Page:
I’ve never really been a soup person. I think this stems back to living in shared houses when someone would always make a vegetable soup with all the leftover rubbery carrots and cabbage cores that had been quietly seeing out their final weeks in the salad drawer. This ‘soup’ would always end up too thick – a vegetable sludge – which is down to the fact that everyone, when they first make a soup, thinks that it’s just about sticking everything in a pot and then blending it up. The novice soup maker has no care for the balance of flavours in the soup, nor the consistency of it. We’ve all made that vat of murky brown/green paste and been stuck with it for a week. If you’re a student then it’s preferable to leave it in the fridge for months until the smell is reminiscent of The Bog of Eternal Stench. Finally, someone else throws it away. That involves a combination of forcing down the sink (it’s too solid) and dribbling into the bin (it’s too liquid). I am scarred.
Only certain hot soups are acceptable to me now (tomato, French onion, bisque) but I am very much into most of the cold ones (gazpacho, ajo blanco and all those that fall into the yoghurt category).
This soup uses courgettes, as you’ve probably gathered. It’s light, summery, fresh and cooling. You can warm it gently though if you prefer, particularly since the weather is so unpredictable. A few edible flowers (chives, pansies) on top would look very pretty as a garnish if you have them.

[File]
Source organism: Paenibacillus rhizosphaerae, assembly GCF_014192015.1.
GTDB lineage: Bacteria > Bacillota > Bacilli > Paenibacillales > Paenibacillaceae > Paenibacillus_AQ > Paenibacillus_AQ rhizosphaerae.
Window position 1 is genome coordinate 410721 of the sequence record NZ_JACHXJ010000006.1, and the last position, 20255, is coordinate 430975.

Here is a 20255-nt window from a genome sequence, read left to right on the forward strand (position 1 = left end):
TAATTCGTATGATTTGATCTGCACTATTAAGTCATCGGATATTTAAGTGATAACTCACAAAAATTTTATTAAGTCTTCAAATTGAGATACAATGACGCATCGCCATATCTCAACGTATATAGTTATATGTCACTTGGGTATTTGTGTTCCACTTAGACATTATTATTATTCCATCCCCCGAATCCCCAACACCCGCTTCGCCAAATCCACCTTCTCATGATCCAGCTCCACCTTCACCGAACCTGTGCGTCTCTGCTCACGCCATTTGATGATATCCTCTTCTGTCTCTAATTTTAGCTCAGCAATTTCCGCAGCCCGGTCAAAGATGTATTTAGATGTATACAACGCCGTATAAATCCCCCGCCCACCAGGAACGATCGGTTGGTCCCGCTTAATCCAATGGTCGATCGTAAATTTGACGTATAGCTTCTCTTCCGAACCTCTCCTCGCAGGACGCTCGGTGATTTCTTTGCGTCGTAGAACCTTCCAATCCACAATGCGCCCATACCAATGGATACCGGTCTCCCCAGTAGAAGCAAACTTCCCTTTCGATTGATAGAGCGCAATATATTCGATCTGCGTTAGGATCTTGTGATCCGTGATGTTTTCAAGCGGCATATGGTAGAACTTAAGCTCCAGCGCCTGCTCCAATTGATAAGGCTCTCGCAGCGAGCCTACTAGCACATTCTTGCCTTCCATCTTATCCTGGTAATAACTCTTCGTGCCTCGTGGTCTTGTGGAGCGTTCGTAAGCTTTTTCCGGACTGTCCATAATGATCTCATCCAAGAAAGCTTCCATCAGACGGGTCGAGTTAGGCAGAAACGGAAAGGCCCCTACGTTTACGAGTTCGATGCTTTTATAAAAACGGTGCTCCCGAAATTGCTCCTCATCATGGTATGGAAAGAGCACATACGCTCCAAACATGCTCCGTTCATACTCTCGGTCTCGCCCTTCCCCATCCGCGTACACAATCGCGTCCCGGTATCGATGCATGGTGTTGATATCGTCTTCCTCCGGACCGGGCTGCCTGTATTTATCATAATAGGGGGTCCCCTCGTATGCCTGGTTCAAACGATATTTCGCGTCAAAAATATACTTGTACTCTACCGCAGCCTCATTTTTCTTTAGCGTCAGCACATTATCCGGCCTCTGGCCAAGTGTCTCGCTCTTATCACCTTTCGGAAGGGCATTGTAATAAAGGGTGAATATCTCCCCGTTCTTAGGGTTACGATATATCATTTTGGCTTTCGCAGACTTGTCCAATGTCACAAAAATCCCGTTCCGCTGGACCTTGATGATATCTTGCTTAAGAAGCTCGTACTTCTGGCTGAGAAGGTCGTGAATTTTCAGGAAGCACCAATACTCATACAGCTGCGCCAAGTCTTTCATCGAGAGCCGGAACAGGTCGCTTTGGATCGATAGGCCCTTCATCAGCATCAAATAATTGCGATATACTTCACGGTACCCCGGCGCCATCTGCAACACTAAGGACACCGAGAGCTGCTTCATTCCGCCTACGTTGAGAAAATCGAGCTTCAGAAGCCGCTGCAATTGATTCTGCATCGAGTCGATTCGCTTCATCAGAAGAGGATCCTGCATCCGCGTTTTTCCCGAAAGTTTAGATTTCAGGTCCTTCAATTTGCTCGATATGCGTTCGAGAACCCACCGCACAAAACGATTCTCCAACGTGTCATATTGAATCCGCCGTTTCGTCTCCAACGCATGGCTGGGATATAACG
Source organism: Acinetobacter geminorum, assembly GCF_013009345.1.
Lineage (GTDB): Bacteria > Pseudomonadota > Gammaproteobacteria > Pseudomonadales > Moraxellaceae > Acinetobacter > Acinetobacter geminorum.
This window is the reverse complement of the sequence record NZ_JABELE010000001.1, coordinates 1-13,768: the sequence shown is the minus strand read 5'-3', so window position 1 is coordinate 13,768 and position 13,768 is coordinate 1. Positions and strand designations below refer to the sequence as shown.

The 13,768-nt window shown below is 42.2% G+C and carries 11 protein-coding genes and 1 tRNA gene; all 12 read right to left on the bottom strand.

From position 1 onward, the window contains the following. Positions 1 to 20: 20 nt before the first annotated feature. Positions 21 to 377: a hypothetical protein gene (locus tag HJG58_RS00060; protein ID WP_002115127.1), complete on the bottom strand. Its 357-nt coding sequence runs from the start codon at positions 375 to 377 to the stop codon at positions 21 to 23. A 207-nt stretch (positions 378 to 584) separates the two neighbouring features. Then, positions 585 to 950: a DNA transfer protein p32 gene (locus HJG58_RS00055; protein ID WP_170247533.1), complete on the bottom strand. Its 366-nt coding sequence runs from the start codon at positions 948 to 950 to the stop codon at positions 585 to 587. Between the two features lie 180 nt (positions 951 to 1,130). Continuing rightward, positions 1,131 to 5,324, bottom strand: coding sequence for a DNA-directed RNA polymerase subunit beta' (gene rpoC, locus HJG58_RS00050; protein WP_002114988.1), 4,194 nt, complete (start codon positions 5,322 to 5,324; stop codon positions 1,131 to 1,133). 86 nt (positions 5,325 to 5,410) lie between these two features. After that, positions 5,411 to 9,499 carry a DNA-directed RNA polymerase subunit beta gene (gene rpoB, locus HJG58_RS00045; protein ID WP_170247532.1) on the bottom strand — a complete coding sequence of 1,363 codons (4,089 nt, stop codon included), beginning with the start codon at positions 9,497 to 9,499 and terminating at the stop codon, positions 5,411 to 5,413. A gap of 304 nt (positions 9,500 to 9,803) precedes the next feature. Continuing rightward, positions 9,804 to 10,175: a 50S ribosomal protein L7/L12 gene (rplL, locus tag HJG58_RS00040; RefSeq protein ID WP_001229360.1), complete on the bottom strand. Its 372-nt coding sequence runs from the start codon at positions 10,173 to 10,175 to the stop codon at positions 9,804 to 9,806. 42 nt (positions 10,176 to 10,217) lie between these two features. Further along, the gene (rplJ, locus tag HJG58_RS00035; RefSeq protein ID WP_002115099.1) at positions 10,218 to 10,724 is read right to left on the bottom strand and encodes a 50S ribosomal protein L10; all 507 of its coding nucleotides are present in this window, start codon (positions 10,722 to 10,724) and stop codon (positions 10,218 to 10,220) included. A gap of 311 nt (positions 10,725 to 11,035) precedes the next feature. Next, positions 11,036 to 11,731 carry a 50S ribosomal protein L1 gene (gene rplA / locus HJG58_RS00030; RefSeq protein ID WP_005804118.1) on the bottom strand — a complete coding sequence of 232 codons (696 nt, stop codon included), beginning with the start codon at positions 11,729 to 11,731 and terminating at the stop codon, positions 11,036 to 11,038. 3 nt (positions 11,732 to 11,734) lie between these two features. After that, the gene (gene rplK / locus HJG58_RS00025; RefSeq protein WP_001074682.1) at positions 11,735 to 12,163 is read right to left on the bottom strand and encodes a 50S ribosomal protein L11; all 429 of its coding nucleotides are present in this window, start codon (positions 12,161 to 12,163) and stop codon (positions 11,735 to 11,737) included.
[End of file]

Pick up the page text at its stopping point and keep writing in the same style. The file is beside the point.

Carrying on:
Chilled Courgette and Yoghurt Soup (serves 4-6)
Approx. 1kg courgettes halved, seeds removed and diced
3 shallots, diced
3 cloves garlic, crushed
1 teaspoon chilli flakes
1/2 teaspoon cumin seeds
300ml good chicken stock
3-4 tablespoons whole fat natural yoghurt
Olive oil and chives, to garnish
Sweat the shallots in a little oil until translucent, then add crushed garlic and spices. Cook for a few mins, stirring. Add the courgettes, then cook on a medium heat until softened. Add the stock and cook briefly until it smells awesome. Season with salt and pepper.
Blitz in a food processor (you know the rules here, right? Don’t put too much in at once). Allow to cool, then add the yoghurt. Blitz again, then pass through a sieve. When fully chilled, check the seasoning again, ladle into bowls, garnish with a dribble of olive oil and the chives, snipped. Serve.